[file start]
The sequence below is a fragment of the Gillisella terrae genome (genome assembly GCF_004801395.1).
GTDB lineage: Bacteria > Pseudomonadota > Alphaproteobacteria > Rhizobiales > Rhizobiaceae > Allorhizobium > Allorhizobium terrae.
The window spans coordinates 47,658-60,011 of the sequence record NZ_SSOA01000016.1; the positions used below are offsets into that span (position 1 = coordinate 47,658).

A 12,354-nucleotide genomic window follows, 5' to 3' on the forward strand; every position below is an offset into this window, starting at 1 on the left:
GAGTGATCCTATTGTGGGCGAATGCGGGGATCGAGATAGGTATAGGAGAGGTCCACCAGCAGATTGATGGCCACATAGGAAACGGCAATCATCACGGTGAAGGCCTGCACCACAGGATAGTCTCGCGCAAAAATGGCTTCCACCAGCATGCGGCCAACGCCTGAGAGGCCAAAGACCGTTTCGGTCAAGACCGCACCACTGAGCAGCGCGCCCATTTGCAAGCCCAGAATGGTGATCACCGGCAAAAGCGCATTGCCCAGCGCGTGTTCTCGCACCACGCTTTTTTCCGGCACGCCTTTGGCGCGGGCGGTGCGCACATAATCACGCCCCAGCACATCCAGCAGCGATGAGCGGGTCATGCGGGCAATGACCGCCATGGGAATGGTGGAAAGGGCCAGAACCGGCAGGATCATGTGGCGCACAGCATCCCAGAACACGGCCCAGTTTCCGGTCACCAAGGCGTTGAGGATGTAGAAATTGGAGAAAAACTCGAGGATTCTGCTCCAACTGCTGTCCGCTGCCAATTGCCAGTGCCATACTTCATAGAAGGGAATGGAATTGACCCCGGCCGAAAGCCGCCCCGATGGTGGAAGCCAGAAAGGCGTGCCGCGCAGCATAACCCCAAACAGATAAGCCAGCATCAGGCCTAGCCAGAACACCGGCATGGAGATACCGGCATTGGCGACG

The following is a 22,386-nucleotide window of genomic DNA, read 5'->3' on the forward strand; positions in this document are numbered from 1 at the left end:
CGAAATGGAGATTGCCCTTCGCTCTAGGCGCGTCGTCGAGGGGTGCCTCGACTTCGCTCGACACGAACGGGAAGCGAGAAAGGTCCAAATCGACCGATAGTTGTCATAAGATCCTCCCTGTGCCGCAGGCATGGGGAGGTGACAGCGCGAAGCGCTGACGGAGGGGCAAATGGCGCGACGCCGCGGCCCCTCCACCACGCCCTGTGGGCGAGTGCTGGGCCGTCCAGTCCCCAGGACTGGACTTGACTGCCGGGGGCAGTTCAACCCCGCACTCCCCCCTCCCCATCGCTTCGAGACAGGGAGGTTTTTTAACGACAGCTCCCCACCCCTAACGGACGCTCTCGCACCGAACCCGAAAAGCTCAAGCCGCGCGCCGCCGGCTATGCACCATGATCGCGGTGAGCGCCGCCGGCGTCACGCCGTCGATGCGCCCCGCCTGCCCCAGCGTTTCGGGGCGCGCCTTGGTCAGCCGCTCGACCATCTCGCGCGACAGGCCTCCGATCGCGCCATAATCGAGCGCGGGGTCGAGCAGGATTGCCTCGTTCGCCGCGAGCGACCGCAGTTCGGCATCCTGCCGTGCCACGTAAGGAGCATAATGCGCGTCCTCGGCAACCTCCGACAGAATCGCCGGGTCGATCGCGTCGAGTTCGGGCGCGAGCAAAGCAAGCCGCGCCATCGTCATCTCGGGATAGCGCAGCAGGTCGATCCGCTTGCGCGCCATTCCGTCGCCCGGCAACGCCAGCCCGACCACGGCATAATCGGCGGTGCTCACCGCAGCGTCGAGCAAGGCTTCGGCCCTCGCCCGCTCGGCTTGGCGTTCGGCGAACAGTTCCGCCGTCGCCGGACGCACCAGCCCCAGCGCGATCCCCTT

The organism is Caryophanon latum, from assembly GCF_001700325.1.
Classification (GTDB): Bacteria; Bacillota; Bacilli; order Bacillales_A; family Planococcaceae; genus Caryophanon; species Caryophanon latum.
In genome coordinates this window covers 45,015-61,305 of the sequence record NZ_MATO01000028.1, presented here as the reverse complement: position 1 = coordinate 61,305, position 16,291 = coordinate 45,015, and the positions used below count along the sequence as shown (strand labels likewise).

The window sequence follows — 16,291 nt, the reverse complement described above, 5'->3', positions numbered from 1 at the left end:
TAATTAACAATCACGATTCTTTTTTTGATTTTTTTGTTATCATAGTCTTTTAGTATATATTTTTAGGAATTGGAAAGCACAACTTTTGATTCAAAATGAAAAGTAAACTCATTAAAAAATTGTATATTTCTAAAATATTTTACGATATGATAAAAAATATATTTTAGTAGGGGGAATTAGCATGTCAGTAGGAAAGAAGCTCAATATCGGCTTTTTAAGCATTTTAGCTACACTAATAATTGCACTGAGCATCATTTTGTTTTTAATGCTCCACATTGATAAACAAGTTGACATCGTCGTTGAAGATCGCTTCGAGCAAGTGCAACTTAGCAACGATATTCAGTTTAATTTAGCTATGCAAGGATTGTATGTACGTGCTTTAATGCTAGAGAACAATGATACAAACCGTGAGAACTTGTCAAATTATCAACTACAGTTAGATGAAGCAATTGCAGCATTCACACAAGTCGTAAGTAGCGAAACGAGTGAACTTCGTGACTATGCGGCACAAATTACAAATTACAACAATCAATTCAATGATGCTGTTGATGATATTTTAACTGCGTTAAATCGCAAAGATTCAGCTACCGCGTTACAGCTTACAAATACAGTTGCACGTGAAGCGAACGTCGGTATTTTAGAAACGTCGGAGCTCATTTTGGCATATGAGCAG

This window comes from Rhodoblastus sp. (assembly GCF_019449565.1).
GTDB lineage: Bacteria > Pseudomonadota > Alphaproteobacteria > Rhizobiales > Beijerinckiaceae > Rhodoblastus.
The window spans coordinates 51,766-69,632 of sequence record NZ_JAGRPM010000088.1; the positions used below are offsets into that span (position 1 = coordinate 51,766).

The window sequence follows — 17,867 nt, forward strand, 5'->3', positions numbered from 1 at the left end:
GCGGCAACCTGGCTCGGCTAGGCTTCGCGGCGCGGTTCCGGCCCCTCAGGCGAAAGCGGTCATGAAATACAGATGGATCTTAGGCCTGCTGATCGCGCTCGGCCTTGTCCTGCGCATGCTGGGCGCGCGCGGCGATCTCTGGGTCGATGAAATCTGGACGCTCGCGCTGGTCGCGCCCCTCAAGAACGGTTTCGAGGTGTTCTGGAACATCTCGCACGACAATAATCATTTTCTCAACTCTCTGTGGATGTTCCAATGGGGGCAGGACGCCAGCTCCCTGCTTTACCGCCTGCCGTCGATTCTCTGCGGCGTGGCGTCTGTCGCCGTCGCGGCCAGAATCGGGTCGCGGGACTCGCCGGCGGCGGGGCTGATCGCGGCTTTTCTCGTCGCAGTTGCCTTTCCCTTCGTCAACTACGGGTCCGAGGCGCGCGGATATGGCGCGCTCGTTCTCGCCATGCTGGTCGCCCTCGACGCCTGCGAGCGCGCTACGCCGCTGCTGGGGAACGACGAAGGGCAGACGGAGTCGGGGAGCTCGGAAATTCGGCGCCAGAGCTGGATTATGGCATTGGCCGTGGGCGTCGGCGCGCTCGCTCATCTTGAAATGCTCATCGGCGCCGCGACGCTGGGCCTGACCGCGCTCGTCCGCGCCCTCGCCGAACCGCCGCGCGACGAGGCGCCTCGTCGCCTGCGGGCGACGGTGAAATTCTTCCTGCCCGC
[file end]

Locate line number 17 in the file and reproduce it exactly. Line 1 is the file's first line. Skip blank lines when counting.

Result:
GCGGCAACCTGGCTCGGCTAGGCTTCGCGGCGCGGTTCCGGCCCCTCAGGCGAAAGCGGTCATGAAATACAGATGGATCTTAGGCCTGCTGATCGCGCTCGGCCTTGTCCTGCGCATGCTGGGCGCGCGCGGCGATCTCTGGGTCGATGAAATCTGGACGCTCGCGCTGGTCGCGCCCCTCAAGAACGGTTTCGAGGTGTTCTGGAACATCTCGCACGACAATAATCATTTTCTCAACTCTCTGTGGATGTTCCAATGGGGGCAGGACGCCAGCTCCCTGCTTTACCGCCTGCCGTCGATTCTCTGCGGCGTGGCGTCTGTCGCCGTCGCGGCCAGAATCGGGTCGCGGGACTCGCCGGCGGCGGGGCTGATCGCGGCTTTTCTCGTCGCAGTTGCCTTTCCCTTCGTCAACTACGGGTCCGAGGCGCGCGGATATGGCGCGCTCGTTCTCGCCATGCTGGTCGCCCTCGACGCCTGCGAGCGCGCTACGCCGCTGCTGGGGAACGACGAAGGGCAGACGGAGTCGGGGAGCTCGGAAATTCGGCGCCAGAGCTGGATTATGGCATTGGCCGTGGGCGTCGGCGCGCTCGCTCATCTTGAAATGCTCATCGGCGCCGCGACGCTGGGCCTGACCGCGCTCGTCCGCGCCCTCGCCGAACCGCCGCGCGACGAGGCGCCTCGTCGCCTGCGGGCGACGGTGAAATTCTTCCTGCCCGC